- </listitem>
- <listitem>
- <para><emphasis role="bold">Smartcard</emphasis> - passthrough of smartcard data from the client machine to the guest OS</para>
- </listitem>
- <listitem>
- <para><emphasis role="bold">USB</emphasis> - redirection of USB devices plugged into the client to the guest OS</para>
- </listitem>
- </orderedlist>
- </section>
-
- <section xml:id="image_compression">
- <title>Image Compression</title>
-
- <para>
- Spice offers several image compression algorithms, which
- can be chosen on server initiation and dynamically at run-time. Quic is a
- Spice proprietary image compression technology based on the SFALIC
- algorithm. The Lempel-Ziv (LZ) algorithm is another option. Both Quic and
- LZ are local algorithms encoding each image separately. Global LZ (GLZ) is
- another proprietary Spice technology that uses LZ with history-based global
- dictionary. GLZ takes advantage of repeating patterns among images to
- shrink the traffic and save bandwidth, which is critical in a WAN
- environment. Spice also offers an automatic mode for compression selection
- per image, where the choice between LZ/GLZ and Quic is heuristically based
- on image properties. Conceptually, synthetic images are better compressed
- with LZ/GLZ and real images are better with Quic.
- </para>
- </section>
-
- <section xml:id="video_compression">
- <title>Video Compression</title>
-
- <para>
- Spice uses loss-less compression for images sent to the
- client. However, video streams are handled differently. Spice server
- heuristically identifies video areas and sends them as a video stream coded
- using M-JPEG. This handling saves a lot of traffic, improving Spice
- performance, especially in a WAN environment. However, in some
- circumstances the heuristic behavior might cause low quality images (e.g.
- identifying updated text area as a video stream). Video streaming can be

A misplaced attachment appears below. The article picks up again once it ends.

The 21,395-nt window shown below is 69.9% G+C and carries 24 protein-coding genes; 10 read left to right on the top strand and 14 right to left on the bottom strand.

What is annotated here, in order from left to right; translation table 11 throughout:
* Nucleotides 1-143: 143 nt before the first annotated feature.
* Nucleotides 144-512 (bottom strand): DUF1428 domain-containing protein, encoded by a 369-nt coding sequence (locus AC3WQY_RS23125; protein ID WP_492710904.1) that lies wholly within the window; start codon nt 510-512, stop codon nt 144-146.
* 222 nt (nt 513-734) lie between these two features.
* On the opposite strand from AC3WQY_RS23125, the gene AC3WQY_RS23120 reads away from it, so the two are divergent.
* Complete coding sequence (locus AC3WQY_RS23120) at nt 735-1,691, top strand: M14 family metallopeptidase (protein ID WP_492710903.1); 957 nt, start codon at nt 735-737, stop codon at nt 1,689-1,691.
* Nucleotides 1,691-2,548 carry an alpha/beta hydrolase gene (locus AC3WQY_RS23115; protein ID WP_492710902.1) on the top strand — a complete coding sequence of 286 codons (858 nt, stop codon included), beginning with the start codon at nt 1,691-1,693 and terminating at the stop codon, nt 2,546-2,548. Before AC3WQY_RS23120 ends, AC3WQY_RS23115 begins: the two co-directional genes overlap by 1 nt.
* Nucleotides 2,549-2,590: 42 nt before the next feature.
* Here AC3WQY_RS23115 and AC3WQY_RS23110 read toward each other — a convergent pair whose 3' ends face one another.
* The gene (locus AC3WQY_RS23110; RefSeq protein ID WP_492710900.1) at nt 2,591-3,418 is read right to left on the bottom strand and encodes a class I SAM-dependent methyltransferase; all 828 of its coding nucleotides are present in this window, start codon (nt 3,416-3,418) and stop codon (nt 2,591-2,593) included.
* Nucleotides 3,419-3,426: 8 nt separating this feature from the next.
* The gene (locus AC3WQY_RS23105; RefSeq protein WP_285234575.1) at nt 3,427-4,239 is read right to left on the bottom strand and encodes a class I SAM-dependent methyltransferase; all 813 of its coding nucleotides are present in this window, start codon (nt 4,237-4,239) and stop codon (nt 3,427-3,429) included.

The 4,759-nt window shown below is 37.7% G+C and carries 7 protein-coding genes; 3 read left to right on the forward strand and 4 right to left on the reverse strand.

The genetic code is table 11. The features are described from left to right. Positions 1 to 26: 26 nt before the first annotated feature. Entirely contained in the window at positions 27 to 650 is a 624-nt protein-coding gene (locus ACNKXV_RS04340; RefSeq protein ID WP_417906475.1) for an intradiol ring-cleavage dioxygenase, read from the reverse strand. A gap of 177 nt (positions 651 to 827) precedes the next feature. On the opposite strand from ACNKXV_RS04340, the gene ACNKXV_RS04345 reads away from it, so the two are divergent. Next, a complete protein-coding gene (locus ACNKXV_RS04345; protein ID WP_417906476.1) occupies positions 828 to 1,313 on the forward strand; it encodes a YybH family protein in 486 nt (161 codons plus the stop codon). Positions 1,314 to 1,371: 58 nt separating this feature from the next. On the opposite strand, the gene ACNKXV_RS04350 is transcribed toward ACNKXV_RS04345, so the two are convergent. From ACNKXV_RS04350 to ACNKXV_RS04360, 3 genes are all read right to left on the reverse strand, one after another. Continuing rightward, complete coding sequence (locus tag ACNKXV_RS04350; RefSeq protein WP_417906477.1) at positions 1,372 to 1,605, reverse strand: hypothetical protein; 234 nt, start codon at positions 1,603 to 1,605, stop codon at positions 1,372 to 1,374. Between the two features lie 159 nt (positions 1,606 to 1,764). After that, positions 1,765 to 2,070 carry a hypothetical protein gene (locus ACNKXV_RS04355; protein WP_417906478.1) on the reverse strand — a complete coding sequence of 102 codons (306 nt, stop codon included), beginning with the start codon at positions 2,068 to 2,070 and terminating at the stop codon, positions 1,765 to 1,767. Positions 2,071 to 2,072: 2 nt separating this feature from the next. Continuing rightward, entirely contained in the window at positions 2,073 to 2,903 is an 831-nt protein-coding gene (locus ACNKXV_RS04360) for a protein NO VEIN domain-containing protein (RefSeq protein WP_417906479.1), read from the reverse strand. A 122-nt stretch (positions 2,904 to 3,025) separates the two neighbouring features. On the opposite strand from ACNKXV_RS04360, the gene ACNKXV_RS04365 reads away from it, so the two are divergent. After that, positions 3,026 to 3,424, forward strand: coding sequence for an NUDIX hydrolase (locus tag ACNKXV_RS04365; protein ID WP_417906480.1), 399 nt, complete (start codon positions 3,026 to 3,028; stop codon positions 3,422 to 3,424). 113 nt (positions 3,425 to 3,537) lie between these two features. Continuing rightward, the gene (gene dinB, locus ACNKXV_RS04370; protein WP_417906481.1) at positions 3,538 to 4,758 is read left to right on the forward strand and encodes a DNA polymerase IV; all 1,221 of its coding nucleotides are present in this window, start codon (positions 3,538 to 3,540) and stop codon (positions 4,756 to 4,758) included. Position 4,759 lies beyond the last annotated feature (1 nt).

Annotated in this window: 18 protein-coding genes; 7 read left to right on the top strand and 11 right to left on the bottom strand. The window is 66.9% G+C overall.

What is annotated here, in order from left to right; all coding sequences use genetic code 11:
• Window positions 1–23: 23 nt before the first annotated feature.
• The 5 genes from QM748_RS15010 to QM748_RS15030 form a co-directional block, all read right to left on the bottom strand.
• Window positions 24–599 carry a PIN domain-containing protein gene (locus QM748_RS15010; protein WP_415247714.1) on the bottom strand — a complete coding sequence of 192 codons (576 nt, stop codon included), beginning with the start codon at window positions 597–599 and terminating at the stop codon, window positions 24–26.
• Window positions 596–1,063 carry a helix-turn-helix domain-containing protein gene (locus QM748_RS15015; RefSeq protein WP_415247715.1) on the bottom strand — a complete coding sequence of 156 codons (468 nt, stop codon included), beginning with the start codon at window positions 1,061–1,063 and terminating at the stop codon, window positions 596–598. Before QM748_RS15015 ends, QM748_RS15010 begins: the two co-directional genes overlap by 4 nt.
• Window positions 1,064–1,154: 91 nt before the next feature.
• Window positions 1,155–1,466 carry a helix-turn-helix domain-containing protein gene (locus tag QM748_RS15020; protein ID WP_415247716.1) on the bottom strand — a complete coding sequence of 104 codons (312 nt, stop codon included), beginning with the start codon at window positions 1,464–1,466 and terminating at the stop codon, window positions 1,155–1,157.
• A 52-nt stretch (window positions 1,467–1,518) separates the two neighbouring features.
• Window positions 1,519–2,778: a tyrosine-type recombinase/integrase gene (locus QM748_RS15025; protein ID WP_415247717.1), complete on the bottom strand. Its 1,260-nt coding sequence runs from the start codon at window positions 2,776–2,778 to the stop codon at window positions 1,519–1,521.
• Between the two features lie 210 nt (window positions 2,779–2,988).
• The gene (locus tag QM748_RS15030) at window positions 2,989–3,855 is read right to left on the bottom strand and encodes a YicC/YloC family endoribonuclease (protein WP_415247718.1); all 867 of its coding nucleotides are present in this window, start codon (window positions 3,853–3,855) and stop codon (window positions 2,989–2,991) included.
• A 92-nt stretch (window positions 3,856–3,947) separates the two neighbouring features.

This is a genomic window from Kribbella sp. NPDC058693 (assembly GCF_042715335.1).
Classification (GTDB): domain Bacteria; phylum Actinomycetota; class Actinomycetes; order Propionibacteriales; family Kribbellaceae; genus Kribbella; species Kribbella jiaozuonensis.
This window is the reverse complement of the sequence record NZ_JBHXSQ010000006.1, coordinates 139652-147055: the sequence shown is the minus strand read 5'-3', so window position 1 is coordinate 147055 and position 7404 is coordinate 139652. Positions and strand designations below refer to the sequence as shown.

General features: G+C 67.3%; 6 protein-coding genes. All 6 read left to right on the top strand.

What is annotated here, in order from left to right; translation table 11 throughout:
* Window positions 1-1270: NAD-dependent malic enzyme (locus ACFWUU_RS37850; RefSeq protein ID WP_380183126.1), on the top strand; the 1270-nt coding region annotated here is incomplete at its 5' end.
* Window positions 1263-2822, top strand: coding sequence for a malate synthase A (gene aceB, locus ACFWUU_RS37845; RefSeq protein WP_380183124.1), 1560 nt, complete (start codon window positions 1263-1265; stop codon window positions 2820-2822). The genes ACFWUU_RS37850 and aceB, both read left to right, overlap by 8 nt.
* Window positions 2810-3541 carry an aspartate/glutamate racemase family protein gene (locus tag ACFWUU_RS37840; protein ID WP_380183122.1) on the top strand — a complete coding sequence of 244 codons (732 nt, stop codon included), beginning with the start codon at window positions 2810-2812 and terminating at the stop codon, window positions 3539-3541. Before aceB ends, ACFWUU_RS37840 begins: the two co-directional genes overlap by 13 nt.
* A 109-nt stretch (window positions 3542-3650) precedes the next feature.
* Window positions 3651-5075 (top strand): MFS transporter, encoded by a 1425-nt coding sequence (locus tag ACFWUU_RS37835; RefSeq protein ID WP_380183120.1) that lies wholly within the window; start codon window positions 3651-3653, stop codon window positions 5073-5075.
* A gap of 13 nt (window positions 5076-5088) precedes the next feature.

- chosen on server initiation and dynamically at run-time.
- </para>
- </section>
-
- <section xml:id="mouse_modes">
- <title>Mouse modes</title>
-
- <para>
- Spice supports two mouse modes: server and client. The mode
- can be changed dynamically and is negotiated between the client and the
- server.
- </para>
- <orderedlist>
- <listitem>
- <para>
- <emphasis role="bold">Server mouse</emphasis> - When a user
- clicks inside the Spice client window, the client mouse is
- captured and set invisible. In this mode, the server controls
- the mouse position on display. However, it might be problematic
- on WAN or on a loaded server, where mouse cursor might have some
- latency or non-responsiveness.
- </para>
- </listitem>
-
- <listitem>
- <para>
- <emphasis role="bold">Client mouse</emphasis> - Not
- captured and is used as the effective pointing device. To enable
- client mouse, the VDI host application must register an absolute
- pointing device (e.g. USB tablet in QEMU). This mode is
- appropriate for WAN or or for a loaded server, since cursor has
- smooth motion and responsiveness. However, the cursor might
- lose synchronization (position and shape) for a while.
- </para>
- </listitem>
-
- </orderedlist>
- </section>
-
- <section xml:id="other_features">
- <title>Other Features</title>
- <orderedlist>
-
- <listitem>
- <para>
- <emphasis role="bold">Multiple Monitors</emphasis> - any number of monitors is supported
- </para>
- </listitem>
-
- <listitem>
- <para>
- <emphasis role="bold">Arbitrary Resolution</emphasis> - when
- using the QXL driver, the resolution of the guest OS will be
- automatically adjusted to the size of the client window.
- </para>
- </listitem>
-
- <listitem>
- <para>
- <emphasis role="bold">USB Redirection</emphasis> - Spice
- can be used to redirect USB devices that are plugged in the
- client to the guest OS. This redirection can either be
- automatic (all newly plugged devices are redirected), or manual
- (the user selects which devices (s)he wants to redirect).
- </para>
- </listitem>
-
- <listitem>
- <para>
- <emphasis role="bold">Smartcard Redirection</emphasis> -
- data from smartcard that are inserted into the client machine
- can be passed through to the guest OS. The smartcard can be
- used by both the client OS and the guest OS.
- </para>
- </listitem>
-
- <listitem>
- <para>
- <emphasis role="bold">Bidirectional Audio</emphasis> - Spice supports audio playback and recording. Playback is compressed using the CELT algorithm
- </para>
- </listitem>
-
- <listitem>
- <para>
- <emphasis role="bold">Lip-sync</emphasis> - between video and audio. Available only when video streaming is enabled.
- </para>
- </listitem>
-
- <listitem>
- <para>
- <emphasis role="bold">Migration</emphasis> - switching channel connectivity for supporting server migration
- </para>
- </listitem>
-
- <listitem>
- <para>
- <emphasis role="bold">Pixmap and Palette caching</emphasis>
- </para>
- </listitem>
-
- </orderedlist>
- </section>
- </section>
-
-</chapter>